Genesis 22:10

“And Abraham stretched forth his hand, and took the knife to slay his son.”

King James Version (KJV)

Other Translations for Genesis 22:10

And Abraham stretched foorth his hand, and tooke the knife to slay his sonne.
- King James Version (1611) - View 1611 Bible Scan

Abraham stretched out his hand and took the knife to slay his son.
- New American Standard Version (1995)

And Abraham stretched forth his hand, and took the knife to slay his son.
- American Standard Version (1901)

And stretching out his hand, Abraham took the knife to put his son to death.
- Basic English Bible

And Abraham stretched out his hand, and took the knife to slaughter his son.
- Darby Bible

And Abraham stretched forth his hand, and took the knife to slay his son.
- Webster's Bible

Abraham stretched forth his hand, and took the knife to kill his son.
- World English Bible

and Abraham putteth forth his hand, and taketh the knife -- to slaughter his son.
- Youngs Literal Bible

And Abraham stretched forth his hand, and took the knife to slay his son.
- Jewish Publication Society Bible

Bible Commentary for Genesis 22:10

Wesley's Notes for Genesis 22:10

22:8 My son, God will provide himself a lamb - This was the language either, Of his obedience; we must offer the lamb which God has appointed now to be offered; thus giving him this general rule of submission to the divine will to prepare him for the application of it to himself. Or, Of his faith; whether he meant it so or no, this proved to be the meaning of it; a sacrifice was provided instead of Isaac. Thus, Christ the great sacrifice of atonement was of God's providing: when none in heaven or earth could have found a lamb for that burnt - offering, God himself found the ransom. All our sacrifices of acknowledgement are of God's providing too; 'tis he that prepares the heart. The broken and contrite spirit is a sacrifice of God, of his providing.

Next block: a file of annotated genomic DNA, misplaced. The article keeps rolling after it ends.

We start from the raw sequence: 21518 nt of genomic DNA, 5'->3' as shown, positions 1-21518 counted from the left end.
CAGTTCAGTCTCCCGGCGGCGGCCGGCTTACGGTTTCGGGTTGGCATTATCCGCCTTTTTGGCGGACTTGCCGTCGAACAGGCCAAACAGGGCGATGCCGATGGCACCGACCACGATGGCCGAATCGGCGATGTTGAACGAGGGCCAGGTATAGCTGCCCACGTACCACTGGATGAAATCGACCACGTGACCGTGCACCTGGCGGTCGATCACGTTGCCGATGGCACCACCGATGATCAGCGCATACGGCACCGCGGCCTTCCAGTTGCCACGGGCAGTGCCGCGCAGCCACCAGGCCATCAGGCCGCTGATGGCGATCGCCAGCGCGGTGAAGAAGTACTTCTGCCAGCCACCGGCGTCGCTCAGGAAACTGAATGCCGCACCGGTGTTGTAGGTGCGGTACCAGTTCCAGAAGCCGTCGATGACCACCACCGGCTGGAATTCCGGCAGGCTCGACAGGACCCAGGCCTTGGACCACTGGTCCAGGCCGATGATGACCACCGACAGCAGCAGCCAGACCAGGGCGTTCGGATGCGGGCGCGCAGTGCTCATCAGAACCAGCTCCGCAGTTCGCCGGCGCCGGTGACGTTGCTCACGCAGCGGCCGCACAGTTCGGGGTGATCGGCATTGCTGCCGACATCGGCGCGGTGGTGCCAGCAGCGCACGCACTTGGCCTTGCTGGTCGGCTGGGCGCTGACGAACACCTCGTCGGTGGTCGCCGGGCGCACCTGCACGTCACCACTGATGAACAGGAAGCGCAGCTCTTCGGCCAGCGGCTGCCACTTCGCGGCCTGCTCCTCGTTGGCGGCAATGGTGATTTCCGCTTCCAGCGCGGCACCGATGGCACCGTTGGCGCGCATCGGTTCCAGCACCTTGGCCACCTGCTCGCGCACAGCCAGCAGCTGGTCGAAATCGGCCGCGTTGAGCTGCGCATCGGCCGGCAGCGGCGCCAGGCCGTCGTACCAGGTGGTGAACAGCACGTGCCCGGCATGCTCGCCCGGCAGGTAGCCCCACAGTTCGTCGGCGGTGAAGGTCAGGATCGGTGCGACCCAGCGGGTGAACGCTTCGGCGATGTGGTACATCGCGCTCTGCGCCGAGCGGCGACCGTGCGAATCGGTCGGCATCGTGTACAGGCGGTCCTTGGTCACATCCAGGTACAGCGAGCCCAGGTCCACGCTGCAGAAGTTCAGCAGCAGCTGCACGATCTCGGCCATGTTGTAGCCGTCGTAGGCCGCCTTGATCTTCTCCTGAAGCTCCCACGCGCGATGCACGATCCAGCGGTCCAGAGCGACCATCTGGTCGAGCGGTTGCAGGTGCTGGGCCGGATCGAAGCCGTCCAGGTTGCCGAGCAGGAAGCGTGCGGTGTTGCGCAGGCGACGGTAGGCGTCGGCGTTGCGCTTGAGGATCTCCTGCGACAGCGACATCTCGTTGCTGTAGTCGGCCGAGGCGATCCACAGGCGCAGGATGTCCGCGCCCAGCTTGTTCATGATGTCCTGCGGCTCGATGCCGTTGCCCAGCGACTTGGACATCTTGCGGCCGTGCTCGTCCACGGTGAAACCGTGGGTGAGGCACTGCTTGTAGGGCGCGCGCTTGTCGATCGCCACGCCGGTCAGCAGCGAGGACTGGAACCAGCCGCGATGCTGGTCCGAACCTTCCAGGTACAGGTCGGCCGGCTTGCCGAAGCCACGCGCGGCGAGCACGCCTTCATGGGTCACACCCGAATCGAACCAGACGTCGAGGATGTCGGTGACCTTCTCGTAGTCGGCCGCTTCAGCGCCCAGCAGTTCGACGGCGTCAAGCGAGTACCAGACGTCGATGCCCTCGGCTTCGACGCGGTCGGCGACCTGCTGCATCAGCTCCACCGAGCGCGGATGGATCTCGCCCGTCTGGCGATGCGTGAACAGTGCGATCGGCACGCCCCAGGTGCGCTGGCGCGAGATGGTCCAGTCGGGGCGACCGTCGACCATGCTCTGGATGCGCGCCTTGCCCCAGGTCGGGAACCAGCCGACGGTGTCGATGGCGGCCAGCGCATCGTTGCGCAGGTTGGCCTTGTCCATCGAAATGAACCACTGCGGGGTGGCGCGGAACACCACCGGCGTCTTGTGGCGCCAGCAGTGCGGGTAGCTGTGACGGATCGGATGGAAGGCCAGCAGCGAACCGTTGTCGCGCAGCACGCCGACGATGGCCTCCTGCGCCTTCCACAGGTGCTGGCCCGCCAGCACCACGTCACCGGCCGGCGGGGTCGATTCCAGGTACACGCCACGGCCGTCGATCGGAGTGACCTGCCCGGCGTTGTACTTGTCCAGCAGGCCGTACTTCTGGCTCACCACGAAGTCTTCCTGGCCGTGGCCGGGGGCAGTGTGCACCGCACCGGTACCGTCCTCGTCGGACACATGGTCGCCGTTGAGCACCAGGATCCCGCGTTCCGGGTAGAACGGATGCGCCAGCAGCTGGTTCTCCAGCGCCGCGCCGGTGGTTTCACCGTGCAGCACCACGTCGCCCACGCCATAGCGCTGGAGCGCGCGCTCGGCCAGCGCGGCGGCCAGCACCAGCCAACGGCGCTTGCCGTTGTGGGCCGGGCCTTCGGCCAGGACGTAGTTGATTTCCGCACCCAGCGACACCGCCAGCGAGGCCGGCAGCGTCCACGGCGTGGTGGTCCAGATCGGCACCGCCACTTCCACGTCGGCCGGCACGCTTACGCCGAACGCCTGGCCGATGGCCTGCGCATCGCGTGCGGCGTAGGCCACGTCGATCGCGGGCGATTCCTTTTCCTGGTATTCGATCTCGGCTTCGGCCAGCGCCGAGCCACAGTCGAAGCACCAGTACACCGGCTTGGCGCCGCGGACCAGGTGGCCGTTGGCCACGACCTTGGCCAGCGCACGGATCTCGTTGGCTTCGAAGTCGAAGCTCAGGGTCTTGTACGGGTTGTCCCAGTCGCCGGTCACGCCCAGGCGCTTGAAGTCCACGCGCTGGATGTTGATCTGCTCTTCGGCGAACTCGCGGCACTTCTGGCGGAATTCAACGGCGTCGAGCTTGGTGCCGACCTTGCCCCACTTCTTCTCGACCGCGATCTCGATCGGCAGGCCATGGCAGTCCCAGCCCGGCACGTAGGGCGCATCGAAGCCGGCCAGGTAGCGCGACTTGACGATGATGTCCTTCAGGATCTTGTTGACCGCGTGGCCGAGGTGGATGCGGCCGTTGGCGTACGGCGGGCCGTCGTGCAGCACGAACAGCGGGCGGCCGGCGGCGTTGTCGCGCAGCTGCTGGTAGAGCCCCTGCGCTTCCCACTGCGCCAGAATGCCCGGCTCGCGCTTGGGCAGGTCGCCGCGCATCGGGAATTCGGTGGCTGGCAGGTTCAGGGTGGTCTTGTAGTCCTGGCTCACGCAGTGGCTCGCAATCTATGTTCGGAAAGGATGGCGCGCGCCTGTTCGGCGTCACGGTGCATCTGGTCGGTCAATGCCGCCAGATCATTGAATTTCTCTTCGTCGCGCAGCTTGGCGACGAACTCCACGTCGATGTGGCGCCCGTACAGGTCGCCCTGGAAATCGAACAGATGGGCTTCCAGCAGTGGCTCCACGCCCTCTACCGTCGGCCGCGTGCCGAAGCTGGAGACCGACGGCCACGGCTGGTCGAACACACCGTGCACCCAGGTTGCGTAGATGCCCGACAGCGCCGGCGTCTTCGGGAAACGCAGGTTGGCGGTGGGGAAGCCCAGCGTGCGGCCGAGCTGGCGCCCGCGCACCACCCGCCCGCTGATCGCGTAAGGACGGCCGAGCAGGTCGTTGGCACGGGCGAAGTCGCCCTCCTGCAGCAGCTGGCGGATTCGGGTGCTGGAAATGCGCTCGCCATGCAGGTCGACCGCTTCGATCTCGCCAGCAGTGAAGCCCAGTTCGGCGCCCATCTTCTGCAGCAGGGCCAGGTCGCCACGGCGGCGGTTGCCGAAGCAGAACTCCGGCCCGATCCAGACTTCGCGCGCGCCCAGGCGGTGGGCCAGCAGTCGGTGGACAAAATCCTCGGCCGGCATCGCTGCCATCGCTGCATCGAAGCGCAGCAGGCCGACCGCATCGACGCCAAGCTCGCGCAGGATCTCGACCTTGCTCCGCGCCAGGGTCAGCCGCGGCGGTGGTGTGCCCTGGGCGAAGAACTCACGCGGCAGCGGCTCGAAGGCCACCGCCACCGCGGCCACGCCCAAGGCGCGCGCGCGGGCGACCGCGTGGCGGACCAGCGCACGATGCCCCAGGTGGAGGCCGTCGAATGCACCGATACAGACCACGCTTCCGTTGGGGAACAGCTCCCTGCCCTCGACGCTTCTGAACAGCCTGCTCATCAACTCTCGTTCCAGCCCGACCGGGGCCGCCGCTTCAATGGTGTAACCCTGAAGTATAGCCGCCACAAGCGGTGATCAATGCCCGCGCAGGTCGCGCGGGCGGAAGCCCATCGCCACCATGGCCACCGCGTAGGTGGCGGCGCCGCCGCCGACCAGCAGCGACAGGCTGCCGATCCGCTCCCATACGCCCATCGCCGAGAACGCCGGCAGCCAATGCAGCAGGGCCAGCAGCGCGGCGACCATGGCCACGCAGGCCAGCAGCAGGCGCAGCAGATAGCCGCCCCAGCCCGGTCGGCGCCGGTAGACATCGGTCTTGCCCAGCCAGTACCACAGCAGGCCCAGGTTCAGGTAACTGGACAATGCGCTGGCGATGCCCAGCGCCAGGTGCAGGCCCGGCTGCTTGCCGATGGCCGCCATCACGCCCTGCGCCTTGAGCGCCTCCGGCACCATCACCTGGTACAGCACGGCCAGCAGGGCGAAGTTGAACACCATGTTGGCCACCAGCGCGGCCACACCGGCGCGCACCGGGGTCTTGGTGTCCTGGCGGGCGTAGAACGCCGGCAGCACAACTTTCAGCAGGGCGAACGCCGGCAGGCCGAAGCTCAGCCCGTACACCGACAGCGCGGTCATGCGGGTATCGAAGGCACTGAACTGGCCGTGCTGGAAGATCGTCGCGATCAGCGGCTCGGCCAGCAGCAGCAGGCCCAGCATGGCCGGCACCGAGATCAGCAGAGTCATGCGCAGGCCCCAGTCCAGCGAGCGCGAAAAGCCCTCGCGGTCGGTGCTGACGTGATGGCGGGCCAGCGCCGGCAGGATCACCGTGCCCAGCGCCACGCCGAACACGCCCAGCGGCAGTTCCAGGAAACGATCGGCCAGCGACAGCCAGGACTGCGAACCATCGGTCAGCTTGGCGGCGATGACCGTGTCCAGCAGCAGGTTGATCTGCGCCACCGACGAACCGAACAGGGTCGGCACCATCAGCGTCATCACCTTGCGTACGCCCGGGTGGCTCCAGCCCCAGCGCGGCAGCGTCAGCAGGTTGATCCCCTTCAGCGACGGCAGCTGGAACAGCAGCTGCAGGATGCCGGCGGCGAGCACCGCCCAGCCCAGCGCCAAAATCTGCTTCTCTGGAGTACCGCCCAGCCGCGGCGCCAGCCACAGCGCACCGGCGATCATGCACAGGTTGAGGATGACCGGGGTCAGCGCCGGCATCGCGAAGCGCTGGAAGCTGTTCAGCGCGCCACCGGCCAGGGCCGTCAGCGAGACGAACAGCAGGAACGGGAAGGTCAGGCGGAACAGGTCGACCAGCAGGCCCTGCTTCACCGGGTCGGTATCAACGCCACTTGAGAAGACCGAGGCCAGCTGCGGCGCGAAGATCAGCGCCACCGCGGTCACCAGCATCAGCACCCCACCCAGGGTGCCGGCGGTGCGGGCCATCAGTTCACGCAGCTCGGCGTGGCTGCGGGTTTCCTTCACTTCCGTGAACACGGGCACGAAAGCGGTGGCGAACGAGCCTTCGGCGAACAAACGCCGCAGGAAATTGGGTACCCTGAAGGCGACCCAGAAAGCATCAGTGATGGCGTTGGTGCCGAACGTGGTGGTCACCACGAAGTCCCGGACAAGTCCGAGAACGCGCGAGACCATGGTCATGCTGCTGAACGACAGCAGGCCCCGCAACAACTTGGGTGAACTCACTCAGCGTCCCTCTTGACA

22:9 With the same resolution and composedness of mind, he applies himself to the compleating of this sacrifice. After many a weary step, and with a heavy heart, he arrives at length at the fatal place; builds the altar, an altar of earth, we may suppose, the saddest that ever be built; lays the wood in order for Isaac's funeral pile; and now tells him the amazing news. Isaac, for ought appears, is as willing as Abraham; we do not find that he made any objection against it. God commands it to be done, and Isaac has learned to submit. Yet it is necessary that a sacrifice be bound; the great Sacrifice, which, in the fulness of time, was to be offered up, must be bound, and therefore so must Isaac. Having bound him he lays him upon the altar, and his hand upon the head of the sacrifice. Be astonished, O heavens, at this, and wonder, O earth! here is an act of faith and obedience which deserves to be a spectacle to God, angels and men; Abraham's darling, the church's hope, the heir of promise, lies ready to bleed and die by his own father's hands! Now this obedience of Abraham in offering up Isaac is a lively representation, Of the love of God to us, in delivering up his only begotten Son to suffer and die for us, as a sacrifice. Abraham was obliged both in duty and gratitude to part with Isaac and parted with him to a friend, but God was under no obligations to us, for we were enemies. Of our duty to God in return of that love we must tread in the steps of this faith of Abraham. God, by his word, calls us to part with all for Christ, all our sins, tho' they have been as a right hand, or a right eye, or an Isaac; all those things that are rivals with Christ for the sovereignity of our heart; and we must chearfully let them all go. God, by his providence, which is truly the voice of God, calls us to part with an Isaac sometimes, and we must do it by a chearful resignation and submission to his holy will.

22:11 The Angel of the Lord - That is, God himself, the eternal Word, the Angel of the covenant, who was to be the great Redeemer and Comforter.

22:12 Lay not thine hand upon the lad - God's time to help his people is, when they are brought to the greatest extremity: the more eminent the danger is, and the nearer to be put in execution, the more wonderful and the more welcome is the deliverance. Now know I that thou fearest God - God knew it before, but now Abraham had given a memorable evidence of it. He need do no more, what he had done was sufficient to prove the religious regard he had to God and his authority. The best evidence of our fearing God is our being willing to honour him with that which is dearest to us, and to part with all to him, or for him.

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